The bio they’ve sent out:
JUDGE SAMUEL A. ALITO, JR., BIOGRAPHY
Ø Samuel A. Alito, Jr., was born in April, 1950, in Trenton, New Jersey.
Ø Alito received his bachelor’s degree from Princeton University and attended Yale Law School, where he served as an editor on the Yale Law Journal.
Ø Alito clerked for Judge Leonard Garth of the Third Circuit, who is now his colleague on that court.
Ø From 1977-1980, Alito served as an Assistant U.S. Attorney in the appellate division, where he argued cases before the circuit court to which he was later appointed.
Ø From 1981-1985, Alito served as Assistant to the Solicitor General. He has argued 12 cases on behalf of the federal government in the U.S. Supreme Court and he has argued numerous others before the federal courts of appeals.
Ø From 1985-1987, Alito served in the Office of Legal Counsel as Deputy Assistant Attorney General where he provided constitutional advice for the Executive Branch.
Ø From 1987-1989, Alito served as U.S. Attorney for the District of New Jersey where he is best known for prosecuting white collar and environmental crimes, drug trafficking, organized crime, and violations of civil rights.
Ø Alito was unanimously confirmed by the U.S. Senate to serve as U.S. Attorney for the District of New Jersey.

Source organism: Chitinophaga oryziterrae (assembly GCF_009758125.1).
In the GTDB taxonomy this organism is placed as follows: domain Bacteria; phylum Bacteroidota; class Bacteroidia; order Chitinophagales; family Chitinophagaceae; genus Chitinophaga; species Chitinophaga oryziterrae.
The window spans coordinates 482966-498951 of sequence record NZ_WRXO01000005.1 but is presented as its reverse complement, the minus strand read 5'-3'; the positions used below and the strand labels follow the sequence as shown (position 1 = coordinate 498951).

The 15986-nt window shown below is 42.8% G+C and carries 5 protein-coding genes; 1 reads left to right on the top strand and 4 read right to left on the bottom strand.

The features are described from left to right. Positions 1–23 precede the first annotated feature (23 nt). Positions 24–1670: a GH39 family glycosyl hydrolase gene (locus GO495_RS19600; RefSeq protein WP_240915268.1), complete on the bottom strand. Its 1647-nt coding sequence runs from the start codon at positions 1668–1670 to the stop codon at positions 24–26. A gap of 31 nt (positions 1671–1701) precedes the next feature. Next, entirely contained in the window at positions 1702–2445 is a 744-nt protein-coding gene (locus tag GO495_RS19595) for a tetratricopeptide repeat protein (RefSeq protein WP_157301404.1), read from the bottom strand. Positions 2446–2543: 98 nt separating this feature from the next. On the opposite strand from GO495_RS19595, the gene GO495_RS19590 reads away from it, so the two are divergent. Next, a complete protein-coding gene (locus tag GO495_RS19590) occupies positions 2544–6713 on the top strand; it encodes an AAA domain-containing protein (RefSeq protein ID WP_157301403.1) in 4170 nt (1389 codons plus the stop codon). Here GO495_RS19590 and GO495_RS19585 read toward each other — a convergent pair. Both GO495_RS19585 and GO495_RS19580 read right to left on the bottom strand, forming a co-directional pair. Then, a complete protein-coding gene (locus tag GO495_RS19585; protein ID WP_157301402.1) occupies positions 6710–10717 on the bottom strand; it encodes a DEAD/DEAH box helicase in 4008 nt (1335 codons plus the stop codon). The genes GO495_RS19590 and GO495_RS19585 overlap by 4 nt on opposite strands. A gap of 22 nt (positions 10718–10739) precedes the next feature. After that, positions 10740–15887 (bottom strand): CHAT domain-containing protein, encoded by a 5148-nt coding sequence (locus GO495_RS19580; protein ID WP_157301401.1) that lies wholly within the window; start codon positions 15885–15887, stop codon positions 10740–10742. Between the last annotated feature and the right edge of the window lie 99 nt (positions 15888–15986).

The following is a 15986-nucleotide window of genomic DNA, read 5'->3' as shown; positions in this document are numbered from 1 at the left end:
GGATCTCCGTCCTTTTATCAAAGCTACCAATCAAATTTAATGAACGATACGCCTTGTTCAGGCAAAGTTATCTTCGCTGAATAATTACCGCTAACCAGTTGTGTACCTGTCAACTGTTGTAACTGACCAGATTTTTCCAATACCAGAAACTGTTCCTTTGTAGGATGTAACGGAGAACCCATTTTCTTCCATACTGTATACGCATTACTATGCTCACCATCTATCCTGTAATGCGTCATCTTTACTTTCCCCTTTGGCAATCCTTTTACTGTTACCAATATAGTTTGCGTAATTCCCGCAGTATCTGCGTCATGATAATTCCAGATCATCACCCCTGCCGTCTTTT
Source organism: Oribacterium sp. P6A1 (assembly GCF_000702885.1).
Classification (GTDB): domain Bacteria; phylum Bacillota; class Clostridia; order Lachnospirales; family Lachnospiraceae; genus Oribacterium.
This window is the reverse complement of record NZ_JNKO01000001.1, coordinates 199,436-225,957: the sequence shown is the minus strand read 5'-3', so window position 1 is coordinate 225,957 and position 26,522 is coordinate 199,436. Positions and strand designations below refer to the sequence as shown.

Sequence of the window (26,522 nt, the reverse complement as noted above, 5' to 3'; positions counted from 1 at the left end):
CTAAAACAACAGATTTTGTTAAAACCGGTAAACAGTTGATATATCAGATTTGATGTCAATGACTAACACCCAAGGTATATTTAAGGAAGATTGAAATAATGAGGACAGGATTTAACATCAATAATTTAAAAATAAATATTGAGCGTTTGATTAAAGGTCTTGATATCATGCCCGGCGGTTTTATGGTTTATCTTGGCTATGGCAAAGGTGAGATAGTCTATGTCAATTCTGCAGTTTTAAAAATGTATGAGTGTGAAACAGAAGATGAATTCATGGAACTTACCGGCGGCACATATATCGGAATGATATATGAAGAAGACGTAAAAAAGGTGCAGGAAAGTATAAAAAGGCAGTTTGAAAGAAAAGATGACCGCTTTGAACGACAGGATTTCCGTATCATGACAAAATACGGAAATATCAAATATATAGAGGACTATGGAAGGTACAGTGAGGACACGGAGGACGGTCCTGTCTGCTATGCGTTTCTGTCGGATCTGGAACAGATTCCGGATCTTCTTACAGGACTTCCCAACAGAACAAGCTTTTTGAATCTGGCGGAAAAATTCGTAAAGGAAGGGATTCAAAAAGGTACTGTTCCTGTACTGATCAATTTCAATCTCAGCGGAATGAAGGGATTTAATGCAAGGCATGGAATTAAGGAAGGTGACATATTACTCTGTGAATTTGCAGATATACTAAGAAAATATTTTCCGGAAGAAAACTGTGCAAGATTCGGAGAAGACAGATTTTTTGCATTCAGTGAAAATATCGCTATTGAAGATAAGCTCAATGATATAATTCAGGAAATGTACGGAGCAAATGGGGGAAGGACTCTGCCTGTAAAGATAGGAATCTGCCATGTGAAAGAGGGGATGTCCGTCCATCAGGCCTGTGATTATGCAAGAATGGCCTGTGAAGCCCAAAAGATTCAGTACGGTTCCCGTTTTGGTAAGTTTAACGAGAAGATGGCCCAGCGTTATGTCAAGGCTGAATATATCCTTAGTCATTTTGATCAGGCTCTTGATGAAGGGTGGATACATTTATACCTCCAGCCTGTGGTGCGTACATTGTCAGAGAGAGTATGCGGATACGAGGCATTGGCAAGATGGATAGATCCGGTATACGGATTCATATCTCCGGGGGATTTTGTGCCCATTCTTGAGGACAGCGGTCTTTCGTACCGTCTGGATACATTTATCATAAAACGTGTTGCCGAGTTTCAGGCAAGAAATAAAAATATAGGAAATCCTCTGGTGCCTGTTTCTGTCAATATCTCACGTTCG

Ø In 1990, President George H. Bush nominated Judge Alito to the U.S. Court of Appeals for the Third Circuit.
Ø Alito was unanimously confirmed by voice vote by the U.S. Senate for the U.S. Court of Appeals for the Third Circuit.
Ø Judge Alito has participated in thousands of appeals and authored hundreds of opinions.
Ø Judge Alito has argued 12 Supreme Court cases and argued at least two dozen court of appeals cases and handled at least 50 others.
Ø Alito has participated in various professional associations including the New Jersey Federal Bar Association (member of advisory board); the New Jersey State Bar Association; the American Bar Association; and the Federalist Society.
Ø In 1985, Alito married Martha-Ann Bomgardner, with whom he has two children.</blockquote